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Brighton and Hove to host 'pioneer site' to tackle homelessness
Brighton and Hove is bidding to create a unique united front to tackle its homeless problem.
The city wants to become a “pioneer site” which will bring homeless teams from different organisations together.
Officials believe the project will help reduce the number of people on the city streets and cut the number of homeless people having to be admitted to hospital or needing extra health care.
Brighton and Hove Clinical Commissioning Group (CCG) is working in partnership with the city council, the community and voluntary sector and local NHS community, hospital, mental health and substance abuse services to develop the project.
They will learn if they have been successful in their bid to gain pioneer status from the Department of Health in September.
If successful, the project will get extra Government help to get set up, and the results could be used by other towns and cities around the country.
A report to the CCG board said homeless people were some of the city's most vulnerable individuals who often had a combination of physical ill-health with mental illness and substance abuse.
This placed an “unprecedented pressure on health, housing support services and other statutory partners.”
The report said a combination of high levels of need, pressure on accommodation and the impact of the economic downturn and welfare reforms has meant city is witnessing an increasing level of homelessness.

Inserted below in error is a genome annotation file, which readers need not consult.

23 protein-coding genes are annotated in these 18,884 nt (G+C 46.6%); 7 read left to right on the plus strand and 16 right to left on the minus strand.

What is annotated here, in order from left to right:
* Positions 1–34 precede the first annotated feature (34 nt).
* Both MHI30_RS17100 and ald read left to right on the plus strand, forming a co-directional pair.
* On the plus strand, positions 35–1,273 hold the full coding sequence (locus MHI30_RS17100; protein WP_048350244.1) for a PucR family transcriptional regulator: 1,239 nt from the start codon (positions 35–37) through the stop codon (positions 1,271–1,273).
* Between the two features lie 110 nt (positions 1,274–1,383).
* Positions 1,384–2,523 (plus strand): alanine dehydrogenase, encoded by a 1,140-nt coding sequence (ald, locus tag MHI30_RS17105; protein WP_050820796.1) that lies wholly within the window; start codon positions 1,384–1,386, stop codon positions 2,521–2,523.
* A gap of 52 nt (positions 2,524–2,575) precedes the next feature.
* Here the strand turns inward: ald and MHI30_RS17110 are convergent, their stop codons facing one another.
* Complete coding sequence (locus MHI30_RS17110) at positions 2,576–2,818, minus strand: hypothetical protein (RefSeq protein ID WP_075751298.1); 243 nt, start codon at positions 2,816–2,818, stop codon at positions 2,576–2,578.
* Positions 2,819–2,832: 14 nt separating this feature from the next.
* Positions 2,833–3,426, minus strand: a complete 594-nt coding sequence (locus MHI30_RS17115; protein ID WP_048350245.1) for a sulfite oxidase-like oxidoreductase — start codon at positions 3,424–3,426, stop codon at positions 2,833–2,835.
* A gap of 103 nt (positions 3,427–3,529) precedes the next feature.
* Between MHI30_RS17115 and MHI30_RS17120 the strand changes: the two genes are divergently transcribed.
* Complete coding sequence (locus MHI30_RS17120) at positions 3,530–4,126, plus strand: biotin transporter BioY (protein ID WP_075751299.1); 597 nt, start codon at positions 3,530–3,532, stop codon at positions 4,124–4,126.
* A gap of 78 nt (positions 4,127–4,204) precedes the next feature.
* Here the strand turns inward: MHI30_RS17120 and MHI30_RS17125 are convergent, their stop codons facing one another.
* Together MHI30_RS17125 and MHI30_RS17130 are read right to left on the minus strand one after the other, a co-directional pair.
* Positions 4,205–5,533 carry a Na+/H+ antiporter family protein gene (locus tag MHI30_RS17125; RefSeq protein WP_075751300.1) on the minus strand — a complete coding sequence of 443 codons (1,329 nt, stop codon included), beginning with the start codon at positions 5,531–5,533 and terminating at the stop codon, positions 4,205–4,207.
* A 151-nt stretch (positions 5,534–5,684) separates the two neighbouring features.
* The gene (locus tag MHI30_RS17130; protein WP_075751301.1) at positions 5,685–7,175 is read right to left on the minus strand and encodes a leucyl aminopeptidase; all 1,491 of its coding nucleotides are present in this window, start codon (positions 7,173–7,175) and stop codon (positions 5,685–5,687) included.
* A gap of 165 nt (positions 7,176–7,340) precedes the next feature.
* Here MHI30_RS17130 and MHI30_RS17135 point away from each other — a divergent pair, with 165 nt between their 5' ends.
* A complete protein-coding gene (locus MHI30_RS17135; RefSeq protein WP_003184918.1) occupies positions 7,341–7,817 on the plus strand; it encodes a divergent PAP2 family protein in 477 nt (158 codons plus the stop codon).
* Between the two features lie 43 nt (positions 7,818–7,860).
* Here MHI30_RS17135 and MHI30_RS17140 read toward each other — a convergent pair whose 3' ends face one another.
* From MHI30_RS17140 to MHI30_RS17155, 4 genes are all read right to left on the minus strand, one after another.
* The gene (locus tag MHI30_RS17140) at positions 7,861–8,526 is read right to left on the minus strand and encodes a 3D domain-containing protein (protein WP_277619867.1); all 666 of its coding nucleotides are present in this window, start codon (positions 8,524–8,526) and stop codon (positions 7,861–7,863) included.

It also said the life expectancy of a homeless man was between 43 and 47 years compared to the city average of just under 79 years.
Accident and emergency attendances are also five times higher than average with the Royal Sussex County Hospital in Brighton admitting hundreds of homeless people a year.
CCG chief operating officer Geraldine Hoban told board members having an integrated service would help stop people from slipping through the gaps and ensure they accessed the help and support they needed.
The report said: “Brighton and Hove is a city with a large and growing number of homeless people who have extremely poor health outcomes.
“Despite a significant amount of resource directly at our homeless population and some excellent examples of innovation, we do not have a strategic or joined up approach to supporting our most vulnerable community.
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